Both Fernandez and Christopher-Stine highlighted CK elevations as a primary consideration when it comes to myositis mimics.
“Let’s start with the lab abnormalities,” Fernandez said. “Some patients have circulating CK that is found incidentally, relatively stable over time, not associated with weakness and is of no real long-term consequence.”
This has been referred to as “asymptomatic hyper-CKemia” in the literature, according to Fernandez.
“Other mimics to think about are elevated CK in African-American patients, especially men,” Christopher-Stine said. “Rare instances of macro CK may occur, and some of the metabolic myopathies such as McArdle’s Disease can present with persistently elevated CK and confuse clinicians.”
Mild to moderate elevations in CK associated with exercise are a “variation on this theme,” Fernandez said. “CK levels rise with exercise but should fade with rest and come back to normal,” he said. “Exercise-induced rhabdomyolysis, the most extreme version of this phenomenon, with extreme elevation of CK and discoloration of the urine with potential for renal injury, is generally not related to myositis but can be related to inborn errors of metabolism.”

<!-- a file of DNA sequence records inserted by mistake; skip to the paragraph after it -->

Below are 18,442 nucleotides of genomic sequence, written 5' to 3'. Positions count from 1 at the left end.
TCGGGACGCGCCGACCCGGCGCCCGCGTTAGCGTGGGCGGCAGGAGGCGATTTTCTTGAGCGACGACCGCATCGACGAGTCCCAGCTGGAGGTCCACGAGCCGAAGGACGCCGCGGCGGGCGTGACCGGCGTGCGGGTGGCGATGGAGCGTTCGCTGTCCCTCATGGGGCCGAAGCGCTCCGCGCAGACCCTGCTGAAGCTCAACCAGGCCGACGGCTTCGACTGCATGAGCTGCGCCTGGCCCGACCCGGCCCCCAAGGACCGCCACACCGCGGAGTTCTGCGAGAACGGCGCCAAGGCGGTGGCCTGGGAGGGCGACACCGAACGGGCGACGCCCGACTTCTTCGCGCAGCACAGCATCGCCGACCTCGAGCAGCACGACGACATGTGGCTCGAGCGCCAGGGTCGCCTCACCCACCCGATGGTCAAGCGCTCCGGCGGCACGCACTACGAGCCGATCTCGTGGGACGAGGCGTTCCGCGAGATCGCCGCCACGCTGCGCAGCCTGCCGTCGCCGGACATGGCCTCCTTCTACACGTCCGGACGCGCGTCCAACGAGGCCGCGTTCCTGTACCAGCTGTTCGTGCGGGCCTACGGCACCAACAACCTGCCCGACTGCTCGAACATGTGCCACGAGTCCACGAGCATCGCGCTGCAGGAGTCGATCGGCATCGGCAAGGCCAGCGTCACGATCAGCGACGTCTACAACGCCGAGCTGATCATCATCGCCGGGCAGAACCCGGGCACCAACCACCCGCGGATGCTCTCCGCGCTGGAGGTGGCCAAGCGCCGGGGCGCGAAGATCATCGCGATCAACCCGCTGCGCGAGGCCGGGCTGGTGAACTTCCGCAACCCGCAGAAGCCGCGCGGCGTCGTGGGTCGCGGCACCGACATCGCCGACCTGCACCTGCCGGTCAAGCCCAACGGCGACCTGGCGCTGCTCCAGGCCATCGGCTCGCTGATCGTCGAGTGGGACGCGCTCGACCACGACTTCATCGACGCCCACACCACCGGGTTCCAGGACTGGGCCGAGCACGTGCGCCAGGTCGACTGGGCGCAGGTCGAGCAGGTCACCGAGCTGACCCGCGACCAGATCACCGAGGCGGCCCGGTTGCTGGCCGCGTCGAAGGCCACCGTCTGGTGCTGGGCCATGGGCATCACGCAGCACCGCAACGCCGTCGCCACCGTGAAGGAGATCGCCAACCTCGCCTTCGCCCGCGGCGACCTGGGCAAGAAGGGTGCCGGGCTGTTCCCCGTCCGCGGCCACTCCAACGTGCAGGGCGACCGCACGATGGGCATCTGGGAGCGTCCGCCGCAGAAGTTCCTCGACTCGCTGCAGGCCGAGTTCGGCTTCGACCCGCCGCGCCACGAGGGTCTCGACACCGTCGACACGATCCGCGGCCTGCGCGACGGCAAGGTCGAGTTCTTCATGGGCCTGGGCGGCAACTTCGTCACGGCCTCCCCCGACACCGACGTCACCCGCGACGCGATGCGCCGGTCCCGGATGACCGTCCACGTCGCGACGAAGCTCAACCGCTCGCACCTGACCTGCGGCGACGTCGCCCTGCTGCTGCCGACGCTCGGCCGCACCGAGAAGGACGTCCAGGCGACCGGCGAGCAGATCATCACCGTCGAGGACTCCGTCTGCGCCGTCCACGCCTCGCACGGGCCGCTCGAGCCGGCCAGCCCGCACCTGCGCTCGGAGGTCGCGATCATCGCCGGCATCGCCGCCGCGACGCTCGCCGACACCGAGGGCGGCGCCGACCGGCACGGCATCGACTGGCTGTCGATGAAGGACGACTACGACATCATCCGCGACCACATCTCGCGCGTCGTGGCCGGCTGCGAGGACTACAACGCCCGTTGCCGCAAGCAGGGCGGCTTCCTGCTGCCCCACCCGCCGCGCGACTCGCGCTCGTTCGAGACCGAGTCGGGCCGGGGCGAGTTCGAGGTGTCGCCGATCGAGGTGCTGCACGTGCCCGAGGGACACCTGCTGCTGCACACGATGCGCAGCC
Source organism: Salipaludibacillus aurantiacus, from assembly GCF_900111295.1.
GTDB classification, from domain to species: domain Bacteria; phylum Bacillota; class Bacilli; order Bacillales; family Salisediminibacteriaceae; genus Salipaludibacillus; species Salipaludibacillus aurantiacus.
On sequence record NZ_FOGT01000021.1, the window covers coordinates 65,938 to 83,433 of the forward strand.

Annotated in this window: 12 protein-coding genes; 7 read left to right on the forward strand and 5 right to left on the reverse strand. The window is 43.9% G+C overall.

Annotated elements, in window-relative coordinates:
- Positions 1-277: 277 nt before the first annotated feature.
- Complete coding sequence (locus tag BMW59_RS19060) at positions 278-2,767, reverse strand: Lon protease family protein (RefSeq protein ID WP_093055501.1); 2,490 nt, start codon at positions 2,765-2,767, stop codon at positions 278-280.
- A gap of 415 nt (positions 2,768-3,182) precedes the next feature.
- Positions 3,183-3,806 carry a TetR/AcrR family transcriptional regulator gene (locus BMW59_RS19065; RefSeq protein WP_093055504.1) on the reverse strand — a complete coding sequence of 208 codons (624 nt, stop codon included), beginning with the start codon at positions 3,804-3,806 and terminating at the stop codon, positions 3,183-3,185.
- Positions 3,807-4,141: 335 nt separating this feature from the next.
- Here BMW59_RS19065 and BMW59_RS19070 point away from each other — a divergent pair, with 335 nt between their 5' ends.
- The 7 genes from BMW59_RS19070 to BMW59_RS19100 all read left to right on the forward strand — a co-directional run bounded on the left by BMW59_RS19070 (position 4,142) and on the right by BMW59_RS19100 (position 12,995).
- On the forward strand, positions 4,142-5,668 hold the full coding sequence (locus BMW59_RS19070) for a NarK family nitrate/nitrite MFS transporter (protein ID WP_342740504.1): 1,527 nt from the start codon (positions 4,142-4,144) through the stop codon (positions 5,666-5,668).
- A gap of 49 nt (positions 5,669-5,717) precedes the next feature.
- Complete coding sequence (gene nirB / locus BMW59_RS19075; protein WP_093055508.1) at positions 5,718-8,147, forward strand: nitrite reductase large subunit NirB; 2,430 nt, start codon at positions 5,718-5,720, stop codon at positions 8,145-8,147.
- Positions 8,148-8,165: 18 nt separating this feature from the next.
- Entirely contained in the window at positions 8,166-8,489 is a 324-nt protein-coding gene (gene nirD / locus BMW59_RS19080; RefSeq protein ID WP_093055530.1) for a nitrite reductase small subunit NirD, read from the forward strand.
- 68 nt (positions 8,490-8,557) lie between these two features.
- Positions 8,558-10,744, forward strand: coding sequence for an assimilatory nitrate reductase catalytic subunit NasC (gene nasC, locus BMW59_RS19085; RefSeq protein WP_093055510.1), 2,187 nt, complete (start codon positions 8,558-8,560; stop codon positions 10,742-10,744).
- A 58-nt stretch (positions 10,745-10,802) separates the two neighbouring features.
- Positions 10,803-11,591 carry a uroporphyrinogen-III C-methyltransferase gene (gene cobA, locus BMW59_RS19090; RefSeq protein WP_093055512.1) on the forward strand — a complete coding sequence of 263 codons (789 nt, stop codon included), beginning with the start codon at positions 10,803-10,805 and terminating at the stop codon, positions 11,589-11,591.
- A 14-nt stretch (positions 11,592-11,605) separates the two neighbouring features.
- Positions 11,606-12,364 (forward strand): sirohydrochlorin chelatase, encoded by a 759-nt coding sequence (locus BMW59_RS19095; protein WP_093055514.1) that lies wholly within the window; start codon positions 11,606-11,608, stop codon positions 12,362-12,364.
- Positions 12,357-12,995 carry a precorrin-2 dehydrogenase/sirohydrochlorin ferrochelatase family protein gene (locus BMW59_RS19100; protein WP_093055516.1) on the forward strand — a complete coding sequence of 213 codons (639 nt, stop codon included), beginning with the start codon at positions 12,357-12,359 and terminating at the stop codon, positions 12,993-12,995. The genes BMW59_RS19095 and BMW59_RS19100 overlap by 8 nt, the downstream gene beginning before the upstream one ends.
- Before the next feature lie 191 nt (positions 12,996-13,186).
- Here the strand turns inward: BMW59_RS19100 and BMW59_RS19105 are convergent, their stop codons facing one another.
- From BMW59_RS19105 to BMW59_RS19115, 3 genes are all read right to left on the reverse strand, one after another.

Statins or anabolic steroids may yield elevated CK levels, along with hypothyroidism, Fernandez added. “It is important to recognize this as the treatment of hypothyroidism is the supplementation of thyroid hormone,” he said.
Associations in the Musculature
Taking a harder look at the muscles, Christopher-Stine said one of the most “underappreciated” mimics is adult onset muscular dystrophy. “Several of the dystrophies can present in adulthood and have inflammatory infiltrates on the muscle biopsy which sometimes confuses clinicians and pathologists, as they can be labeled as an inflammatory myopathy,” she said. “These patients are sometimes put into the category of polymyositis, a long-standing term but one that really needs updating because of issues such as this.”